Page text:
Bees, take 2

The action didn’t stop Sunday. After cleaning up, I loaded the bottling gear in my car and dropped it off in Gorham for Joshua and Kelsey. I spent the night in Cambridge, and then got up early and headed for Billerica, where I picked up a pre-ordered 5-frame honeybee nucleus (“Nuc”) from Merrimack Valley Apiaries. This is a large honey and pollination outfit that features prominently in a book I recently read, called Following the Bloom, by a guy named Douglas Whynott. It’s an interesting read, about the tenuous business of trucking semi-loads of bees around the country, pollinating fruit crops, and producing literally tons of honey.

Last year my mom bought a package of bees, which she picked up in a parking lot in Yarmouth; the hive never took though, for whatever reason, and we resolved to use a surer method this year. A nucleus is actually a small working hive, complete with a queen, workers, and brood in the process of maturing. The nuc itself was a rudimentary plywood box with a slot in the front edge to let the bees come and go (it was plugged with window screen for shipment). The guys in the yard put it in a mesh bag for me for good measure, and it went in the back of the Corolla, and I headed straight for Five Islands. I got there before 11, and it was a nice quiet warm morning, so Emily and I hived the bees immediately. She has a headnet and gauntleted gloves, and I improvised with a white button-up shirt, a no-see-um netting mesh bag and plain leather work gloves. But in retrospect I think we could have done it bare-handed. With just a slight puff of smoke the bees were incredibly gentle and mellow, and the box was chock full of them. We unscrewed the nuc box with two sheetrock screws, pried the frames loose one by one, and dropped them in the hive in the same order they came out in. We closed up the hive and put in a quart jar of sugar syrup to tide them over, but as soon as we let them be for half an hour they were hard at work; we found them in the dandelions and the magnolia tree, and they seemed to be flying off into the maples and birch trees as well, which were thick with catkins.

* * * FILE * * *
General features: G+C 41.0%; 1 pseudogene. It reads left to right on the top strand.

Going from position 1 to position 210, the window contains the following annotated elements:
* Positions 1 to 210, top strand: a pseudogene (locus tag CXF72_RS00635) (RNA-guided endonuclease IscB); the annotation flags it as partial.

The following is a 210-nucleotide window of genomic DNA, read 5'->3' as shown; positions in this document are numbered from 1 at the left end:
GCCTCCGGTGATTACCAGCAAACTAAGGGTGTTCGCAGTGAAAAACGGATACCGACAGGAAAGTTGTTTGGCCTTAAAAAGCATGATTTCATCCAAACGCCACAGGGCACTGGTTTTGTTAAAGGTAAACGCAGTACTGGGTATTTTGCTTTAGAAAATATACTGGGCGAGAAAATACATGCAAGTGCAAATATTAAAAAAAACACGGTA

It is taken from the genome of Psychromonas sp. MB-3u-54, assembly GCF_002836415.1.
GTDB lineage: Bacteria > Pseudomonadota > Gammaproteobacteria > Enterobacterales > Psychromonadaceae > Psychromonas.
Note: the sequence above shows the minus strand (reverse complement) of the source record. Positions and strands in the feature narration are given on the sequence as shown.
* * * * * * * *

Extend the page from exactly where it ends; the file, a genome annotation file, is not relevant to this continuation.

There’s something strangely captivating in just sitting and watching a hive of bees coming and going; these tiny creatures with such remarkable evolved social cohesion and amazing navigation skills. They have hardly any processor power at all, and yet collectively they can perform a complicated harvesting task that we humans have no hope of pulling off. Hopefully they will make a difference in the apple harvest, both in Poppy’s older trees, and in our new ones as well. It also got me thinking more about flowers – normally I flip past the flower section of a seed catalog with a scoff, but seeing the bees working the flowers made me think about ‘ornamental’ plants in a whole different way…


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